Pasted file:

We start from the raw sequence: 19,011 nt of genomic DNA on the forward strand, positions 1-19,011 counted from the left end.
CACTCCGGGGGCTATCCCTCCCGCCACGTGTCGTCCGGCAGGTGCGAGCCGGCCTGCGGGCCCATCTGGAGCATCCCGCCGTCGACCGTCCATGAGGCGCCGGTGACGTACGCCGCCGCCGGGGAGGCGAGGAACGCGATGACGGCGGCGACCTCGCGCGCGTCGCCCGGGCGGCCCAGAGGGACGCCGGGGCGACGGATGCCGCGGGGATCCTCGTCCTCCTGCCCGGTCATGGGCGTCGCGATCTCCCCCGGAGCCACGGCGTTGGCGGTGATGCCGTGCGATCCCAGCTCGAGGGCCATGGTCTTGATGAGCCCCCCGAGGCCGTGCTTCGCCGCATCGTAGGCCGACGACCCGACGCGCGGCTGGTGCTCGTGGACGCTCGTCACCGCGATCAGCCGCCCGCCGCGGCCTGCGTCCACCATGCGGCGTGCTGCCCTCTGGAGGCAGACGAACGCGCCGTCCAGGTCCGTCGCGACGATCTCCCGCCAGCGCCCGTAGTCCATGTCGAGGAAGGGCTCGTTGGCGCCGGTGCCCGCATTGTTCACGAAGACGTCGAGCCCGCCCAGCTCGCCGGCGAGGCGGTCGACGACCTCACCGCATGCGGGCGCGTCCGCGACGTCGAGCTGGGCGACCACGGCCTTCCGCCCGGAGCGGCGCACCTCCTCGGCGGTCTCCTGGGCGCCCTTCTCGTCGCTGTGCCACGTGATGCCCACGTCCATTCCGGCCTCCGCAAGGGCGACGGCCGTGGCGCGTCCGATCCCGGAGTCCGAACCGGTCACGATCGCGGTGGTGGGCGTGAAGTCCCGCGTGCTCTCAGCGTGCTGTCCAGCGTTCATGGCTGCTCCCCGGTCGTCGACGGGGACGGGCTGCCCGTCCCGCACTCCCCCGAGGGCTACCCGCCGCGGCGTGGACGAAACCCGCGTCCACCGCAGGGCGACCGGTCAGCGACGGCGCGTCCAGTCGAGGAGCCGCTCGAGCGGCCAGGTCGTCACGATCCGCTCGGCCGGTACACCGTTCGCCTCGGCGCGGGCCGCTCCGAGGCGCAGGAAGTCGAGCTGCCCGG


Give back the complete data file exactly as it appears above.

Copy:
We start from the raw sequence: 19,011 nt of genomic DNA on the forward strand, positions 1-19,011 counted from the left end.
CACTCCGGGGGCTATCCCTCCCGCCACGTGTCGTCCGGCAGGTGCGAGCCGGCCTGCGGGCCCATCTGGAGCATCCCGCCGTCGACCGTCCATGAGGCGCCGGTGACGTACGCCGCCGCCGGGGAGGCGAGGAACGCGATGACGGCGGCGACCTCGCGCGCGTCGCCCGGGCGGCCCAGAGGGACGCCGGGGCGACGGATGCCGCGGGGATCCTCGTCCTCCTGCCCGGTCATGGGCGTCGCGATCTCCCCCGGAGCCACGGCGTTGGCGGTGATGCCGTGCGATCCCAGCTCGAGGGCCATGGTCTTGATGAGCCCCCCGAGGCCGTGCTTCGCCGCATCGTAGGCCGACGACCCGACGCGCGGCTGGTGCTCGTGGACGCTCGTCACCGCGATCAGCCGCCCGCCGCGGCCTGCGTCCACCATGCGGCGTGCTGCCCTCTGGAGGCAGACGAACGCGCCGTCCAGGTCCGTCGCGACGATCTCCCGCCAGCGCCCGTAGTCCATGTCGAGGAAGGGCTCGTTGGCGCCGGTGCCCGCATTGTTCACGAAGACGTCGAGCCCGCCCAGCTCGCCGGCGAGGCGGTCGACGACCTCACCGCATGCGGGCGCGTCCGCGACGTCGAGCTGGGCGACCACGGCCTTCCGCCCGGAGCGGCGCACCTCCTCGGCGGTCTCCTGGGCGCCCTTCTCGTCGCTGTGCCACGTGATGCCCACGTCCATTCCGGCCTCCGCAAGGGCGACGGCCGTGGCGCGTCCGATCCCGGAGTCCGAACCGGTCACGATCGCGGTGGTGGGCGTGAAGTCCCGCGTGCTCTCAGCGTGCTGTCCAGCGTTCATGGCTGCTCCCCGGTCGTCGACGGGGACGGGCTGCCCGTCCCGCACTCCCCCGAGGGCTACCCGCCGCGGCGTGGACGAAACCCGCGTCCACCGCAGGGCGACCGGTCAGCGACGGCGCGTCCAGTCGAGGAGCCGCTCGAGCGGCCAGGTCGTCACGATCCGCTCGGCCGGTACACCGTTCGCCTCGGCGCGGGCCGCTCCGAGGCGCAGGAAGTCGAGCTGCCCGG